• I once wrote a preview for a concert of Bruckner 4 he did in Ann Arbor. It was not uncritical of him. I interviewed him via phone for the preview and he let slip some ahem… ‘interesting’ points-of-view. I mentioned these juicy things in the preview and it pissed him off. I talked with him in his dressing room after the show. (He insisted on meeting me, in the company of a few artsy-fartsy high rollers.) He drew himself into his best impression of high-dudgeon and accused me of making up horrible things about him. I replied, “perhaps we should listen to my taped interview together, Maestro.” Whereupon he looked gobsmacked for a precious fleeting moment, smiled broadly, and began to laugh his ass off. He patted my shoulder, bade me sit with the others and he held court for a while.
    Incidentally, the performance was sacramentally beautiful and one of the few I remember in 10 years of concert reviewing that was completely satisfying and wanted for nothing.

  • Mock Mahler says:

    The one time I saw Celibidache conduct (Munich Phil), I vividly remember that when he gestured for the orchestra or individual players to rise for recognition, they popped up and down like mechanical puppets in a shooting gallery. It was very striking, and to my mind this kind or response also characterized the performances (of impressionist music no less).

    • The famous German music critic, Joachim Kaiser, referred to the quick popping up of the musicians as Celibidache’s “trained dog routine.” Kaiser was put off by Celi’s interpretations and character and finally refused to review his concerts even though he was a principal music critic for Munich’s major paper.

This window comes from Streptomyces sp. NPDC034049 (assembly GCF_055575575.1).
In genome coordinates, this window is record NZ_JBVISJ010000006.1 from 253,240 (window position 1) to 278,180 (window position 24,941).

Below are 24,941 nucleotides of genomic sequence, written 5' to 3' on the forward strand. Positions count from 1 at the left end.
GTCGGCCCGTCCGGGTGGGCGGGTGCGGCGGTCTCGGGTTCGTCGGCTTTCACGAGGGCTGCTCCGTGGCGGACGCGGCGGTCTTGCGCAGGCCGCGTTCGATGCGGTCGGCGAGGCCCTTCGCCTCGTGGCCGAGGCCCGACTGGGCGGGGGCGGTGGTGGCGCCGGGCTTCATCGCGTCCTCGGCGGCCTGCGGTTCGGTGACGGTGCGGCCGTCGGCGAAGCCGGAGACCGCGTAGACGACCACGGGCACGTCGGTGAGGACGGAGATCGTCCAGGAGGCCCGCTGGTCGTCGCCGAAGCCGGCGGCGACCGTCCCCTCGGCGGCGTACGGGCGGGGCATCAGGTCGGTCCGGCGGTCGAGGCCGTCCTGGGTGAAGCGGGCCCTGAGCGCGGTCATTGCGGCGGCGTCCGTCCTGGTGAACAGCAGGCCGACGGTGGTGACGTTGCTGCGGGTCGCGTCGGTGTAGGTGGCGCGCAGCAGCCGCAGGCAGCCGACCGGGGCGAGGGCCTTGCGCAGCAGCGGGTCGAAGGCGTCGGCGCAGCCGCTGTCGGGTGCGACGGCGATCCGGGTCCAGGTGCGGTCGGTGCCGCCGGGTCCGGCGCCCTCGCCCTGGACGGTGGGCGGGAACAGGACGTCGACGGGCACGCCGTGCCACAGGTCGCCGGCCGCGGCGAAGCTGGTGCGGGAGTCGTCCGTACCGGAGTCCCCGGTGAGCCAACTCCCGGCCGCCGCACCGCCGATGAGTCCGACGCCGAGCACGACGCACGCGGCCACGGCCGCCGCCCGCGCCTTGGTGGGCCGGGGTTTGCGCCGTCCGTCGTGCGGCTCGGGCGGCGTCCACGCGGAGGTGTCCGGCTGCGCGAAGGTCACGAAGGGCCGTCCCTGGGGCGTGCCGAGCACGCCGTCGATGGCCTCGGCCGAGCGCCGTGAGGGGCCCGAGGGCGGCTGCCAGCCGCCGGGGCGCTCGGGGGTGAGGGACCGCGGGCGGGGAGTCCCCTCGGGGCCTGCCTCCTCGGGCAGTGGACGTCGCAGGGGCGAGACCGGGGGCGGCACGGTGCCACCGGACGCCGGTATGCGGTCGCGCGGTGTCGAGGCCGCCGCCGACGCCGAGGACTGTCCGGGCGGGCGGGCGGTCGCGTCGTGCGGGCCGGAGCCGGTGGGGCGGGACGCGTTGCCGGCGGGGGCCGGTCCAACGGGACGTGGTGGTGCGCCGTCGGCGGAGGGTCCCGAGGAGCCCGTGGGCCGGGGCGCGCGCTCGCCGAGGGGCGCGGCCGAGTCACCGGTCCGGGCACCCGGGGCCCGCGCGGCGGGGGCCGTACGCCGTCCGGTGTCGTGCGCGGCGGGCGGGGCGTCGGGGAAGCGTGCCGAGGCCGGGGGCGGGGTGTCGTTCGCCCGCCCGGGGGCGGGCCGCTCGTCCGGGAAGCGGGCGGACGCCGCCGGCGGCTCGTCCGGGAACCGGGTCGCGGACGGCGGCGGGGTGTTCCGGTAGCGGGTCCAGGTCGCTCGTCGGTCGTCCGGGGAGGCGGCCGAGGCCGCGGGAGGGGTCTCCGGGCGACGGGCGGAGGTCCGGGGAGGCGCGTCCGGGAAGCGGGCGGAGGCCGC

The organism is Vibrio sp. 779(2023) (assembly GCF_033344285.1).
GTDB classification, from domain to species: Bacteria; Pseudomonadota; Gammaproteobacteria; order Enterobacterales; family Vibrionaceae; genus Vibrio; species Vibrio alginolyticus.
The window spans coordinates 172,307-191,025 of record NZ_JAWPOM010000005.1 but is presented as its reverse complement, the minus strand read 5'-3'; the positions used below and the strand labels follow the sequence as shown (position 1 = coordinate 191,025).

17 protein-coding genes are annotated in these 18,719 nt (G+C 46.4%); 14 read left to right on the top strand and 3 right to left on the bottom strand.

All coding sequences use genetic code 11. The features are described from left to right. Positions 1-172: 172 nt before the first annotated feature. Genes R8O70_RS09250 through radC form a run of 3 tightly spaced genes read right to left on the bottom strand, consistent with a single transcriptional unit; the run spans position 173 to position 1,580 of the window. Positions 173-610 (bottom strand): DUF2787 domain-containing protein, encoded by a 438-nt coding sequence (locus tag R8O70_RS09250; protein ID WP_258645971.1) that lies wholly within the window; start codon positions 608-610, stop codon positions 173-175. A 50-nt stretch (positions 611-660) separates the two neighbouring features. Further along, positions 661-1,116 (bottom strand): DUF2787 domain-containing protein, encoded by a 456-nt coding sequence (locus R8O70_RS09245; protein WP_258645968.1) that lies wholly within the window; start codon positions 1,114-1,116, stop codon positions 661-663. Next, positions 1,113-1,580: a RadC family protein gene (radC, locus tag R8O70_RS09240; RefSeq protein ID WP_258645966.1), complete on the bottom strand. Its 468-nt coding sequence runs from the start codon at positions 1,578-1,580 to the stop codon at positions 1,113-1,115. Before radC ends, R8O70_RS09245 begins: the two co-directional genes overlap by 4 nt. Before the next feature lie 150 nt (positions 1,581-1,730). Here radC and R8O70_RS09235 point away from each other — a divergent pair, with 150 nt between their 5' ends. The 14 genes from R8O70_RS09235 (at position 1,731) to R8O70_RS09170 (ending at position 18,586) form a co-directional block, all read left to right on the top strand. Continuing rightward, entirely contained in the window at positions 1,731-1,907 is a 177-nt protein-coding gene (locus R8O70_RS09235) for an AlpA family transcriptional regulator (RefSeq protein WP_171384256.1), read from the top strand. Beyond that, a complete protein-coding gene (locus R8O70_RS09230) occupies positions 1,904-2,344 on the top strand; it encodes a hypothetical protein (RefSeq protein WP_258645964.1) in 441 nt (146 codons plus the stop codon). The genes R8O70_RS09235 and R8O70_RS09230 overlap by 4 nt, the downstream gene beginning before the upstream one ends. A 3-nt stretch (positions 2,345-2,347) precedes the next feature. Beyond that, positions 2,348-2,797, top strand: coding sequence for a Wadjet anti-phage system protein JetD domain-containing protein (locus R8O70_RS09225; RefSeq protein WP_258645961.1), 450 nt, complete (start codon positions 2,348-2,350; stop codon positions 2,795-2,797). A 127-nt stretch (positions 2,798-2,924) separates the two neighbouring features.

• Ruben Greenberg says:

    Biopics are seldom any good.

  • Minnesota says:

    In a note of realism, the Celibidache film will be a 90 minute story with a run-time of three hours.

  • John says:

    Watch him with Bruckner’s 8 and Peter Sadlo on timpani. I play it about 3 times a week. Mesmeric.

  • Dan says:

    His son writes the script and directs?
    The outcome could be either very good, mediocre or awful.

  • Evan Tucker says:

    It should be someone a lot hanmier like Brian Cox or Gary Oldman who’d chew the scenery. Raul Julia would have been perfect.

  • Ari Bocian says:

    At the very least, I hope we’ll get to see John Malkovich yell “VIOLA!”

  • CRWang says:

    Creepy actor to play creepy conductor.

  • xnlover says:

    I wonder – will they use recordings he actually made in the film; or will they record a modern orchestra led by a conductor who will try to approximate Celibedache’s characteristics?

  • His son has already made a documentary about his father: alright, but pretty flat and slow-moving.

  • Rob says:

    How long is the film going to be? Ten hours?